But her target today was the passport.She resumed her search. She looked inside the other chests. It was not there too. Time had come for Devi to gear up for a massive haul, she thought. Pulling up the strings of her boots, taking some deep breaths, she did a C.I.D - type search of the room. Needless to say, the passport did'nt show up. But Devi definitely did find her School-leaving-Certificate, a pair of wedding pendants, the bank's lost passbook( lost three years back and a new passbook issued) and Wow! a packet of Gucci's lingerie, stashed inside Nikhil's wardrobe. Passport issue became ad interim . Lingerie took the centre-stage.

Should she open the packet? Her heart flirted like a butterfly and said "yes", but her mind stood like a fortress and said "no". It could well be her birthday surprise that Nikhil had planned. WOW!

Devi called up nikhil at his office and informed him that she did not find his passport. Nikhil said he was busy and could'nt remember either.He disconnected the phone. In less than five minutes Nikhil called back . He said, "Listen honey, just look for a packet of Gucci's lingerie."

"Should I look inside it NOW? I mean, it's not even my birthday?"

"Nonsense, passport has nothing to do with birthdays." Nikhil's humour had become very wry...work pressure... and all that,Devi thought. Yet following Nikhil's instructions she did open the packet and lo! her eyes widened. There lay the...

Devi now asked me to guess what she had found that day inside Gucci's packet. I guessed right. Can You?

Sunday, January 31, 2010


It was a Monday morning, yet Nidhi woke up with a palpable sense of excitement. The sun-rays that streamed through her slightly open window appeared brighter and warmer. Even the birds seemed to chirp in harmony to her exuberance. Nidhi felt proud of herself. She was nominated for the Godfrey Phillips National Award (championed by none other than Preity Zinta) under the Mind of Steel category!
When her memory flashed back she thought, was it a fluke?
No, it wasn’t. She had acted upon directions from her heart and mind. She couldn't accord it to chance or serendipity. It happened naturally. Although, considering her encumbrances, what she did was unnatural, almost impossible....

That day was a Monday morning too, but a Monday sans the blues. Her husband Sushil was abroad for his official tour and Ayush, her nine-year-old son, had a holiday from school as their Principal had kicked the bucket. This meant she was free to laze around for some leisure.

Jamshedpur was hosting its 7th annual Canvas Fair at the sprawling grounds of the Gopal Maidan. She decided to visit it with Ayush. It was the right day as there would be no maddening crowd on a Monday morning, no rush no panic. So it was that mother and son drove to the fair.

They ambled at the stalls lingering here pausing there looking at the vast display of an array of items. Ayush was looking for a stall with Ben Ten toys, while Nidhi was not particularly looking for anything. She paused at one which displayed ceramic items, terracotta, bone-china and other curios. Picking up an idol of Lord Ganesha in a Vinayak posture reclined on pillows in a stately grandeur, Nidhi was struck by the majesty of its simplicity. She marveled at this artifact with veneration-filled-eyes. But her intuition immediately informed her that Ayush’s tug at her sari was missing. After carefully replacing Ganesha, she spun around. For the moment she would forget Ganesha.

People had begun to pour at the fair much to her consternation. She had forgotten it was the 1st of May, a bank holiday, which gave opportunity for visitors galore!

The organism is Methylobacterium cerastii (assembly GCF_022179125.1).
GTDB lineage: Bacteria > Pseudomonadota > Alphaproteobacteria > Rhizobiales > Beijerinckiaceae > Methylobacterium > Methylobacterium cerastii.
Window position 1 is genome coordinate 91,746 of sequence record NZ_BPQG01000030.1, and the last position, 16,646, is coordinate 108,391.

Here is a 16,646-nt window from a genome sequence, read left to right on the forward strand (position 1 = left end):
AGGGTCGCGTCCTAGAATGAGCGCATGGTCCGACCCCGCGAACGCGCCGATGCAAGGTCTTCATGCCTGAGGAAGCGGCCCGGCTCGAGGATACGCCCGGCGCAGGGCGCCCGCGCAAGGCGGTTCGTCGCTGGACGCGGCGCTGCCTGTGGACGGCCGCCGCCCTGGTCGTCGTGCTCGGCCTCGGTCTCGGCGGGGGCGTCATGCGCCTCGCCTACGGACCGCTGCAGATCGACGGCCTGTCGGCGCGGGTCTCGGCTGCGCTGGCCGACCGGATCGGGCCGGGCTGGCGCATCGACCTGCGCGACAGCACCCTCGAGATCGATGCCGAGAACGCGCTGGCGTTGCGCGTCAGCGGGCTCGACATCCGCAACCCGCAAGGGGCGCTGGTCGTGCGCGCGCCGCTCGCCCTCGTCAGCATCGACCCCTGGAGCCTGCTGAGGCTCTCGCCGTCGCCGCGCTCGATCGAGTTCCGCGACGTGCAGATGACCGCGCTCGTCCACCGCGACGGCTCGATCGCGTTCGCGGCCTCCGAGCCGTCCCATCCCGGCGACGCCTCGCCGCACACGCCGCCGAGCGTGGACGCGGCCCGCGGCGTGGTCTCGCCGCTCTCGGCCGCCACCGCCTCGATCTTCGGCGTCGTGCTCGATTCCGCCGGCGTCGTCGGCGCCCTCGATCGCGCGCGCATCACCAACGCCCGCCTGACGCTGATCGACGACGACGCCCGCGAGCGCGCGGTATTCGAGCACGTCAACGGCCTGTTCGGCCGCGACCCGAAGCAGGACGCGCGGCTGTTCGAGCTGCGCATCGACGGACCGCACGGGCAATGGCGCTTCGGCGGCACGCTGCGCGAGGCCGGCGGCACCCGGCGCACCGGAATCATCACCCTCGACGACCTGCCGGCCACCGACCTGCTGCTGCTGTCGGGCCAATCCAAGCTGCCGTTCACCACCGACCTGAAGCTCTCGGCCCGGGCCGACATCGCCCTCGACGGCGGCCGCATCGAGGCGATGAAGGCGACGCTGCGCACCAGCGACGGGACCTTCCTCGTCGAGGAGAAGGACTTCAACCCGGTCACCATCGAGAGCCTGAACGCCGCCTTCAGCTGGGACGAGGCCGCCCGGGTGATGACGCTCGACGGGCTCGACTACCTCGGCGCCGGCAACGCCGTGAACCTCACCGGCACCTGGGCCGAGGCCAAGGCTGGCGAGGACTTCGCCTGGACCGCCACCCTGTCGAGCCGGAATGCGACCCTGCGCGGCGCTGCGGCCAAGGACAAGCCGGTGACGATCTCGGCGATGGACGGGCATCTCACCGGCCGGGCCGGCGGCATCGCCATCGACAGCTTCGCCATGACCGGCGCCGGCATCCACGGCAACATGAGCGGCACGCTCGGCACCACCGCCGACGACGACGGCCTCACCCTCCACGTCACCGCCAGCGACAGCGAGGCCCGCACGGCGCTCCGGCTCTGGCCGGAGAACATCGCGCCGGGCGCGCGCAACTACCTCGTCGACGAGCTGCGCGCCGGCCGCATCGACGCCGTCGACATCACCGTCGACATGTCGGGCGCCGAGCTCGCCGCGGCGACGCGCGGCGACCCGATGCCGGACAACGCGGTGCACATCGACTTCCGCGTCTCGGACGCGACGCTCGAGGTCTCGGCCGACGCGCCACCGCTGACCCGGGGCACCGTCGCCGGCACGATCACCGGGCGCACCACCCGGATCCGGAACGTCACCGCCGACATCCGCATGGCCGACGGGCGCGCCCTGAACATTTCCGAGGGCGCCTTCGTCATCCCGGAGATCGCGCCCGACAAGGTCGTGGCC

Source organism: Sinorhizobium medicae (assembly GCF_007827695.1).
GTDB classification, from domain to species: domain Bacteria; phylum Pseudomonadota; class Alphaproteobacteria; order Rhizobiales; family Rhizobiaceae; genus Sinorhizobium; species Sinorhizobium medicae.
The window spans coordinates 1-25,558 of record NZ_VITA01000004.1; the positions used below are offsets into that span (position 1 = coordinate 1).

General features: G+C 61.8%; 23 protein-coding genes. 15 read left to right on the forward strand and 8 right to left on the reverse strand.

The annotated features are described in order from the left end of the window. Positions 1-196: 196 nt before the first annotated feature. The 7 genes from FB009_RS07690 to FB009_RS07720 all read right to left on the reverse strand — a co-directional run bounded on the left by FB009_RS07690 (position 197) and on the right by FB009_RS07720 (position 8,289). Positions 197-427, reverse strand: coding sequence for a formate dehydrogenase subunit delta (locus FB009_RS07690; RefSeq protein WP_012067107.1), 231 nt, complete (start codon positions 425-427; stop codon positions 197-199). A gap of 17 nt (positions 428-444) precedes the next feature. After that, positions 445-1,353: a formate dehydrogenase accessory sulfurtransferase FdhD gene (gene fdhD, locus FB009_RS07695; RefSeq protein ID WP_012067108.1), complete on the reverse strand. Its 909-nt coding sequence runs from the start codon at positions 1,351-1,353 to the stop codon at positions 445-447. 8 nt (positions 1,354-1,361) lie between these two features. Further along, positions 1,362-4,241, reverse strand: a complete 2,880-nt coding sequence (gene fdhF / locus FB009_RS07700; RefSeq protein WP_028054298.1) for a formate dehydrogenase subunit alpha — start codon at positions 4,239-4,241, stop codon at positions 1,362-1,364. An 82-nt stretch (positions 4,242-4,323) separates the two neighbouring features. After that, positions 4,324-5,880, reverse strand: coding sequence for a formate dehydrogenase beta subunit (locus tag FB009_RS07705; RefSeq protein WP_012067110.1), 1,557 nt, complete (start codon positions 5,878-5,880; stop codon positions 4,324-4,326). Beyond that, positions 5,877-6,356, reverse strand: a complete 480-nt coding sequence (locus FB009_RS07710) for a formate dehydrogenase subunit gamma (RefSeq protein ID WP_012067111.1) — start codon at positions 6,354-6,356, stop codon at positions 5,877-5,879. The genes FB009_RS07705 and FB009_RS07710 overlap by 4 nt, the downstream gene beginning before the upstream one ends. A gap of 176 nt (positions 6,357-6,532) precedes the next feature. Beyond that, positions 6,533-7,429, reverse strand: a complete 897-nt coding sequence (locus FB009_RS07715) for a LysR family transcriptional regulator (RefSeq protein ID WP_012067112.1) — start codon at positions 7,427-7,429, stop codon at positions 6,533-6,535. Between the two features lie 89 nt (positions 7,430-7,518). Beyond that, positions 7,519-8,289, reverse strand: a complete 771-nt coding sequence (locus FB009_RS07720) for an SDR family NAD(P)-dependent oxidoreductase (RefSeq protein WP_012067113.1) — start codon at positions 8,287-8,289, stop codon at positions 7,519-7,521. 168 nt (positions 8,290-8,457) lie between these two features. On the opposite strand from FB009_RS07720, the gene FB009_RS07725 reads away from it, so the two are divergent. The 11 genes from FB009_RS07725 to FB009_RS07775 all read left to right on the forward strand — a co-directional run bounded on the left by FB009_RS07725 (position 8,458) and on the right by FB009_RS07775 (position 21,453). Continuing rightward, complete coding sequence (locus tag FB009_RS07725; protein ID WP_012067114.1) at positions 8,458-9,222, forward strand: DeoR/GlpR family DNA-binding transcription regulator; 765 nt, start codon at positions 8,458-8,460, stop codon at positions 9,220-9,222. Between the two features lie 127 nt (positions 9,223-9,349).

Goodness Nidhi!!

Her roving eyes stopped at every stall specially the ones selling toys. Then she did spot Ayush. He was standing in front of a stall, wondrously gazing at a Ben Ten toy. No sooner did he see his mother than he rushed towards her imploring her to buy it for him. It was a fancy watch which was supposed to transform Ben Tennyson into an alien to fight monsters. Nidhi did buy it for him after haggling with the pricey item, for nothing in the world is more gratifying to a mother than her son’s guileless smile.
But the fair, by now, had become fairly crowded. A surging fear began to grip her. How could she dare to visit such a public place swarming with people ALONE, when she never did so even when Sushil was there to protect her? She never visited any crowded places, NEVER. There fore she had chosen this day.
Nor did she ever use fire except lighting incense sticks or candles, that too with much effort and after more cajoling from Sushil . For cooking she used her heater, a microwave and the cooking- range, not the gas cylinder.

Without wasting any more seconds, she held Ayush tightly and jostled her way out of the fair, almost frantically. Suddenly a scream tore through the air. It was a child’s voice. It was not Ayush’s though it had the same tonality. There was a cry of pain. The scream came from one of the stalls, a persistent hairsplitting scream of despair.
Nidhi gave one lingering look at her son and turned back. Again shoving aside the rabble, fixing her mind at that voice that could so easily have been her son’s, she briskly headed towards the crisis, Ayush's hand clutched in hers. Finally she reached him. His body was on fire. He too was standing before the same toy stall from where she had bought the toy-watch for Ayush. The electrical wires of the stall had burst into flames and engulfed the child who had sauntered there, away from his parents. The people were behaving hysterically and dumbly. Nidhi closed her eyes for the fraction of a second, remembered the Ganesha that she had held in her hands, and with great effort leapt inside the flames. She dropped the child on the ground, covered his eyes and rolled over and over the terrain, clasping the helpless child in her enclosed arms.

Ayush stood powerless in the crowd whimpering at the sight of his mother and the strange child. But what shocked him was his mother’s behavior which was stranger. For who on earth knew better than Ayush and Sushil that Nidhi had a dual handicap. She was pyrophobic and agoraphobic. Rare but true. Emboldened by her pluck, someone in the crowd managed to find a thick cloth and wrapped both of them till the flames were doused off. A few even got buckets of water splashed on them….

Not too long back did these incidents take place. Nidhi smiled. She particularly remembered her journey to the hospital with a good Samaritan at the wheels of her car, Ayush giving her all comfort and solace that was apt for a nine-year old, clutching his toy while the image of the Ganesha flitted in her mind. She had desolated Him but He hadn't. And what more? He had cured her disability once and for all !

Looking back on that propitious Monday Nidhi thought to herself, "You have definitely arrived".